Marcus Ungaro spent 11 years in the NFL and has a Super Bowl ring to prove it. Now he’s Eastside Catholic’s defensive guru.

By the time Marcus Ungaro stepped onto Eastside Catholic’s campus, he’d heard plenty about JT Tuimoloau, the Goliath defensive end who is widely considered to be the top high school football prospect in the country.

But what really raised his brows was the deep pool of talent around Tuimoloau. After all, you don’t win four of the last six 3A state titles with a standout or two.

“You start going down the roster, and I don’t think there’s a weak point,” he said.

The Crusaders (2-0) quietly carried out a passing of the torch in its prolonged offseason, hiring former New Orleans Saints assistant coach Ungaro as defensive coordinator, a year after adding former prolific Lakes QB and high school All-American Drew Miller as its offensive coordinator.

Ungaro replaces Rob Christoff, who was hired as San Jose State’s outsider linebacker’s coach in early March.

The two met while they were both coaching for the now-defunct Seattle Dragons of the XFL — Ungaro as the defensive backs coach. When Christoff said he was leaving his post as Eastside Catholic’s DC, Ungaro was intrigued. 

After talking to Eastside Catholic coach Dominic Daste, Ungaro’s decision to pursue the job was a “no-brainer.”

“We feel really fortunate to have (Ungaro) around,” Daste said. “Rob was special, right? His ability to teach was his biggest asset. He was a bit of a savant seeing and understanding things. Translating that to kids in a simplistic form was his biggest attribute.”

The brains of Eastside Catholic’s defense for a decade, Christoff first came over from the University of Idaho when Jeremy Thielbahr was hired as the Crusaders’ head coach in 2011. When Thielbahr stepped down in 2019, and Daste took over, Christoff stayed on board for a season.

Christoff brought with him 10 years of coordinator experience at the FCS level at Montana State (2000-06), Idaho State (2007) and Idaho (2009-10). 

In Ungaro, Eastside Catholic gains an NFL pedigree. 

“(Marcus) fits in well with us,” Daste said.

After graduating from Washington State in 2007 through a satellite program, Ungaro was determined to get his foot in the door in the NFL. 

“I was going to figure out a way to make it happen,” he said.

He found no luck with his hometown Seahawks, so he called Mickey Loomis, the general manager of the New Orleans Saints. Loomis’ son, Alex Loomis, was a classmate of Ungaro’s at Eastlake High School, where he graduated in 2003.

New Orleans was two years removed from Hurricane Katrina and still rebuilding and Loomis offered him an internship in the PR department. From there, Ungaro climbed his way into the video department working with coaches and scouts every day and helping out with whatever projects they threw his way.

“I thought I was going to be there three or four months, and I think they forgot about me,” Ungaro said, with a chuckle. “Made it 11 years.”

After the Saints won Super Bowl XLIV (Ungaro has a ring to prove it) a spot opened in the scouting department and Ungaro was in position to fill it — until he got a call to become a defensive assistant focusing on defensive backs.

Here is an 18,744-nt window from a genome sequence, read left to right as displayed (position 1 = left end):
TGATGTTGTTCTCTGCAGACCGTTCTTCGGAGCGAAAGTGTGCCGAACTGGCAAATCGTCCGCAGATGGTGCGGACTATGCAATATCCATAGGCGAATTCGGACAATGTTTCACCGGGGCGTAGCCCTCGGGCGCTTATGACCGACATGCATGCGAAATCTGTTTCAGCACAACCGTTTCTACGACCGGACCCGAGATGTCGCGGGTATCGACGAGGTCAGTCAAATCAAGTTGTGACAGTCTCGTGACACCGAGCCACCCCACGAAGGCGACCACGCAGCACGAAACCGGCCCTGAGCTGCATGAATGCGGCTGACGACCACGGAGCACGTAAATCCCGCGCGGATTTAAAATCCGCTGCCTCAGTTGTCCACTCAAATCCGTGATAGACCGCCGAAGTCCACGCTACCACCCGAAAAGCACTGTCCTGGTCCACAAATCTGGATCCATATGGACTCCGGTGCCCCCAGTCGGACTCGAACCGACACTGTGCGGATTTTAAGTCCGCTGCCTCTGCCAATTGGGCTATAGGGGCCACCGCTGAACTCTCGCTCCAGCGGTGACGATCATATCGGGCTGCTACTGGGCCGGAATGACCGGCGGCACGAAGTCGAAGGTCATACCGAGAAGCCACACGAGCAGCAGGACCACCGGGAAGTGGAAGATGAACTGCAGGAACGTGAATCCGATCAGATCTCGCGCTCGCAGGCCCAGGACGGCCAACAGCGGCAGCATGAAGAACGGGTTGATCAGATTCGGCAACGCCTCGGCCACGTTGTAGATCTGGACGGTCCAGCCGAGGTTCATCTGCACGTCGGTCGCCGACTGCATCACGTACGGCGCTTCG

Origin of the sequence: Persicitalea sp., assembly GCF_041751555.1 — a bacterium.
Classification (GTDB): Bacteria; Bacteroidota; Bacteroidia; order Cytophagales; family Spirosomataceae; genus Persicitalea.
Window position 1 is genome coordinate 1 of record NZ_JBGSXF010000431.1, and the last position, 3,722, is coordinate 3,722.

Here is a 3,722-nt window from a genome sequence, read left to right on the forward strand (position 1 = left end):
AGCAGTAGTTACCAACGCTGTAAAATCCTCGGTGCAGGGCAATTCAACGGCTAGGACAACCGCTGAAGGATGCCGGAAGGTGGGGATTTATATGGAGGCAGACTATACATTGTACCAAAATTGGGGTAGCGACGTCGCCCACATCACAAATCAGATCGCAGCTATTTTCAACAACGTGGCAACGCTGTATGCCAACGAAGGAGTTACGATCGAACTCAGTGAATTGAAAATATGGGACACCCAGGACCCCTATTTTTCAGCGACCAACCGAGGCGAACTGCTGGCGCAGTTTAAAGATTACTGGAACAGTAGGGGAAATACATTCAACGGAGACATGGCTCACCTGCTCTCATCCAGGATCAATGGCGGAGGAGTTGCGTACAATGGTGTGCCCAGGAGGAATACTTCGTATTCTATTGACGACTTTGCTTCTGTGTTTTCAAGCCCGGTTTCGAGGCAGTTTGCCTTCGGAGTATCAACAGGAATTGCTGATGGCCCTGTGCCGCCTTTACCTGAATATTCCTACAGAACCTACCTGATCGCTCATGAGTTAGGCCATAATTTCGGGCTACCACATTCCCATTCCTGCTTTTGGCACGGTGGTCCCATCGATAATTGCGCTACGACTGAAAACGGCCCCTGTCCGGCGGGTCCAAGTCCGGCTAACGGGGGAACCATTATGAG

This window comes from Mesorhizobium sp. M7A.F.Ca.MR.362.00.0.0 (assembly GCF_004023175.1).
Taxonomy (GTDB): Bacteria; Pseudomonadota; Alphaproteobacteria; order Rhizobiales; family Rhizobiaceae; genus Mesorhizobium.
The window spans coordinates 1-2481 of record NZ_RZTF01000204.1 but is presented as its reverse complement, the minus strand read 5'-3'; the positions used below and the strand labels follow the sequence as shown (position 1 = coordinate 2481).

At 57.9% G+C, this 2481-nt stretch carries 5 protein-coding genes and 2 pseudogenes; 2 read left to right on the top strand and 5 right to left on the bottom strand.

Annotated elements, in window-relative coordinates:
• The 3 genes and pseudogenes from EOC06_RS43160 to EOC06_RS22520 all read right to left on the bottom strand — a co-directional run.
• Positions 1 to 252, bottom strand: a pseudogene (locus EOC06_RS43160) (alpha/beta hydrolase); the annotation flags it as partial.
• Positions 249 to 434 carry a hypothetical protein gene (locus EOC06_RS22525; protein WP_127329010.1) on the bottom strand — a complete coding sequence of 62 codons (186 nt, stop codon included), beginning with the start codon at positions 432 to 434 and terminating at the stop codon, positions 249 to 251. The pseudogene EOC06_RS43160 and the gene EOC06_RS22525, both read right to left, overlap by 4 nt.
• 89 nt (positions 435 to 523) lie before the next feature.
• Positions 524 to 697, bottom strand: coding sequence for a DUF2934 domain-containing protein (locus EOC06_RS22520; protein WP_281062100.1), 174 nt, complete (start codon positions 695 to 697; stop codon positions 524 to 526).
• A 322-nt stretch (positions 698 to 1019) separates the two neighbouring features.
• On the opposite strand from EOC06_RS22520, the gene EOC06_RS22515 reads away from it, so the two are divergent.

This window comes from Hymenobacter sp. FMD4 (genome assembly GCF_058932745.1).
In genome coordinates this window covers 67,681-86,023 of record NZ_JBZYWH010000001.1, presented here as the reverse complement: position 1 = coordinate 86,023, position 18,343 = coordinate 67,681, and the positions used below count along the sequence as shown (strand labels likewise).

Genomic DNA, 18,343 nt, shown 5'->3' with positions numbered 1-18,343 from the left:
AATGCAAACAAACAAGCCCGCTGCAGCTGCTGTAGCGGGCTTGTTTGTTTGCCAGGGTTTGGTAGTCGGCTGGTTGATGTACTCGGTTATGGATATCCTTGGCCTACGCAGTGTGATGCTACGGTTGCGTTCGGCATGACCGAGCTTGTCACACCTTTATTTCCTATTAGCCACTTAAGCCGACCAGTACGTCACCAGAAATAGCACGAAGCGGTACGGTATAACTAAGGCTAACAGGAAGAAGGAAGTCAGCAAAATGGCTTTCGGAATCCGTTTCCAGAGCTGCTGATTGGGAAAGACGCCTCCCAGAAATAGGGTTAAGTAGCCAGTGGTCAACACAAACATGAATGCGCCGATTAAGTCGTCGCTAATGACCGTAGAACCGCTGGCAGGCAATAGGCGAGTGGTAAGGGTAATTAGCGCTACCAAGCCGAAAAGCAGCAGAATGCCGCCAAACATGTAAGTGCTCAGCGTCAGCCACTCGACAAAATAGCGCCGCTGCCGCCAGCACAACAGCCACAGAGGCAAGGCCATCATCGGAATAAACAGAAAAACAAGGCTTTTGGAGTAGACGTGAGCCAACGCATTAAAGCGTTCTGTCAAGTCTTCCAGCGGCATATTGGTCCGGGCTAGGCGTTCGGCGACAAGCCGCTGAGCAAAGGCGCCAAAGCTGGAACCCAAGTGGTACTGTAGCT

He spent the next seven years on the coaching staff, before moving back to Seattle for a change of pace with his wife and young family in 2018 and got a job in the tech world — first at Tableau, then Microsoft, where he works in customer success.

Ungaro, whose coaching mentors include Sean Payton, Rob Ryan and Dennis Allen, says he was drawn to Eastside Catholic by its winning culture. 

Since joining the two-time defending 3A state champs, he’s appreciated the eagerness players show to learn and be coached, whether it’s the No. 1 recruit in the country, or someone who simply wants to wear the jersey to be a part of something. 

Early returns on Ungaro’s addition have been favorable. 

And structurally, the defense doesn’t look much different. 

The Crusaders opened the season by shutting out rival O’Dea, the preseason No. 1 team in the state team across classifications, 20-0 in a game that was won at the line of scrimmage. Ungaro’s defense held an O’Dea team (albeit short-handed) headlined by blue chip offensive guard Owen Prentice and highly-touted 6-foot-4, 311-pound guard Mark Nabou, to 95 total yards. 

The performance validated questions of how sharp the team would start under pandemic circumstance, where some of Ungaro’s early days at EC were spent ingratiating himself to players over zoom and hoping players were keeping up with their workouts in isolation.

“I was telling the defense, there’s a lot of reasons to fail this year,” Ungaro said. “There’s going to be so many built-in excuses for so many teams and that’s not going to be us. It’s one of those things where the championship-level teams take care of their business.”

Months into his first foray into the high school game, Ungaro feels right at home. 

“I get asked from some of my friends I’ve coached with in the NFL or wherever, like ‘how is it coaching high school football?’ ” Ungaro said. “When you get out on the football field, it’s football. These kids want to learn, and it’s about everyone getting on the same page, knowing how to do your job and executing. From that standpoint, it’s been great.”

(Lead photo by Vince Miller)

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